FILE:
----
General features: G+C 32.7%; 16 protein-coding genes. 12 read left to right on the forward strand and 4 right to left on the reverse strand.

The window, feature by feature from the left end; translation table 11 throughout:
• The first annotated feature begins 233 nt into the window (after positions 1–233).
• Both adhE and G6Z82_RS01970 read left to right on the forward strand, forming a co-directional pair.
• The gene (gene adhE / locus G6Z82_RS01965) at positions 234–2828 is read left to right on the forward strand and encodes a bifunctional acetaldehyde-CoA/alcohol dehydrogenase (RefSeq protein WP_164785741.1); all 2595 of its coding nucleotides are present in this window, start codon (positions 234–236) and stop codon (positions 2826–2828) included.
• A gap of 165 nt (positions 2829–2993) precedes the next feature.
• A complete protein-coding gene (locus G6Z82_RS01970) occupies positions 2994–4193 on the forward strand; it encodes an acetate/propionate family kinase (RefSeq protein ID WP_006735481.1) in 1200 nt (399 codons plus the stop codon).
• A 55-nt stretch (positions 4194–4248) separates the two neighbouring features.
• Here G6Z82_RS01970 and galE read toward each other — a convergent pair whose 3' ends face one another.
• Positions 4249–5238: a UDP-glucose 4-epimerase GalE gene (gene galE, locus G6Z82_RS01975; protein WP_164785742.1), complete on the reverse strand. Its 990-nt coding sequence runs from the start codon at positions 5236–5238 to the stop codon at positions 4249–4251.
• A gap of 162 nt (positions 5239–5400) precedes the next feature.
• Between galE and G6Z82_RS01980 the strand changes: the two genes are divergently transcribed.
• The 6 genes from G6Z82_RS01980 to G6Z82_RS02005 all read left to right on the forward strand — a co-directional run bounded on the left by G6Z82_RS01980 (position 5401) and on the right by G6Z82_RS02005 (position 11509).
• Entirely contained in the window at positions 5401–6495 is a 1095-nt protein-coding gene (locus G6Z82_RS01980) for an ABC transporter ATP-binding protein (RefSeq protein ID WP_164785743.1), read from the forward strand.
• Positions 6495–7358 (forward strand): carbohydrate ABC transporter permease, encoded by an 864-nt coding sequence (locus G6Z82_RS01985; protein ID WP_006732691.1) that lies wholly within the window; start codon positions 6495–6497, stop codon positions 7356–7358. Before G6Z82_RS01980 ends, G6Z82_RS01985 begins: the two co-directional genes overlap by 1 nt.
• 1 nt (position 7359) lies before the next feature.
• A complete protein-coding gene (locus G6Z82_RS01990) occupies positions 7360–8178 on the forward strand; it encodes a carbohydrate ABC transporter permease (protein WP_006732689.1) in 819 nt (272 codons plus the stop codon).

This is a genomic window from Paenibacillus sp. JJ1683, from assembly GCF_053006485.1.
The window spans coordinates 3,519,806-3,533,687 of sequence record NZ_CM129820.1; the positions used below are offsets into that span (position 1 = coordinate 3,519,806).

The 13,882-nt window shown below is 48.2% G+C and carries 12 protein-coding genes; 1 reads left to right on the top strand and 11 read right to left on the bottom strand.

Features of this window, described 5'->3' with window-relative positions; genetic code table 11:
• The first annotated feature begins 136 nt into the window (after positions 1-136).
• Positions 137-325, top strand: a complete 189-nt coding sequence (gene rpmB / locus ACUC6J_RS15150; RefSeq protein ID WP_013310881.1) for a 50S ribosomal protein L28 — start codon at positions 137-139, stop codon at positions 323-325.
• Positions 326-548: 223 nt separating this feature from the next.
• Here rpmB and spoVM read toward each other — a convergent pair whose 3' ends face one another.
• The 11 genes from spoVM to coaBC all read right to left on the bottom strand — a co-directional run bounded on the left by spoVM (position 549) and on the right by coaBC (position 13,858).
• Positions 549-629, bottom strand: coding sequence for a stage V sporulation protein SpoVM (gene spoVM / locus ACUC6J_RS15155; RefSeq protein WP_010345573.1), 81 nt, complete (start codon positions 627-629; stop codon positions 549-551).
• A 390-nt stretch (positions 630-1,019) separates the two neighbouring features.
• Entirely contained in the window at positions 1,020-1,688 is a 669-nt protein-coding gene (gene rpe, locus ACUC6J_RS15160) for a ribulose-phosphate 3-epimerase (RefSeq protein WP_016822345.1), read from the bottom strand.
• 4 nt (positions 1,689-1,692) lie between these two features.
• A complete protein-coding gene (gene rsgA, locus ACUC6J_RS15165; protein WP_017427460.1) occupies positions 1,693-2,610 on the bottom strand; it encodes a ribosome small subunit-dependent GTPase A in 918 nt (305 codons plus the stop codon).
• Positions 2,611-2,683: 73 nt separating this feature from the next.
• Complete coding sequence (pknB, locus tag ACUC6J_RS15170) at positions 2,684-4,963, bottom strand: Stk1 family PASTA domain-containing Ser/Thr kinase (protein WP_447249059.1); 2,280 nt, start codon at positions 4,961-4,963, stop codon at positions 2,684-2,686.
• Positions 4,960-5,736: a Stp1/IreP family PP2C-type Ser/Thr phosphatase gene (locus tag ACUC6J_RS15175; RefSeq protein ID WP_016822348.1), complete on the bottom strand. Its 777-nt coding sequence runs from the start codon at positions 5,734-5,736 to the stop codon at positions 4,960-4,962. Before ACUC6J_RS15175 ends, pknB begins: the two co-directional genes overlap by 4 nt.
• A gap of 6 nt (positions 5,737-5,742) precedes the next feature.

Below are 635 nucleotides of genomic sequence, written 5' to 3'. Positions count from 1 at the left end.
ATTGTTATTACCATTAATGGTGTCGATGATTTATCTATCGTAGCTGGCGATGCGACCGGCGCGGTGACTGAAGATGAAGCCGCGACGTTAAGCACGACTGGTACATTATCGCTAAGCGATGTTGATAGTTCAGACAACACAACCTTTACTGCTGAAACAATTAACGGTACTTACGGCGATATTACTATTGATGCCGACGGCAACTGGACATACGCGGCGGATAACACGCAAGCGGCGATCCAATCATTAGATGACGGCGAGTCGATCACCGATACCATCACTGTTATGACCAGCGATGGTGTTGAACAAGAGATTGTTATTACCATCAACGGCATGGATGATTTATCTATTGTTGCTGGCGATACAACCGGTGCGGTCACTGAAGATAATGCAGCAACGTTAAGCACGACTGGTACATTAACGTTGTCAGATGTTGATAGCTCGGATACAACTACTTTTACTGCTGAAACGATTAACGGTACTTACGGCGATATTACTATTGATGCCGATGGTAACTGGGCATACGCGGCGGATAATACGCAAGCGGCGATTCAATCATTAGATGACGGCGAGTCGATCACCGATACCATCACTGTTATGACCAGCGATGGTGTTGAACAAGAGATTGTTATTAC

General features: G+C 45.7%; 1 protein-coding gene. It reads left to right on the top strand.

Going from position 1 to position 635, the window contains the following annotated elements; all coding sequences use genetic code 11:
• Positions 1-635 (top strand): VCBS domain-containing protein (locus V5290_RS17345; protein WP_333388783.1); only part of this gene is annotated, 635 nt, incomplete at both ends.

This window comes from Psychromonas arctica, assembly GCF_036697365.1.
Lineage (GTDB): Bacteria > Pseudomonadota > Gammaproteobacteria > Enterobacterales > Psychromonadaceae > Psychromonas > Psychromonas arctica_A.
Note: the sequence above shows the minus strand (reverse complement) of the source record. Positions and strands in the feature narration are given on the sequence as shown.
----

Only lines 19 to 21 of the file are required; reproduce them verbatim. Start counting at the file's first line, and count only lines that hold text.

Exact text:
The window spans coordinates 3,519,806-3,533,687 of sequence record NZ_CM129820.1; the positions used below are offsets into that span (position 1 = coordinate 3,519,806).

The 13,882-nt window shown below is 48.2% G+C and carries 12 protein-coding genes; 1 reads left to right on the top strand and 11 read right to left on the bottom strand.

Features of this window, described 5'->3' with window-relative positions; genetic code table 11: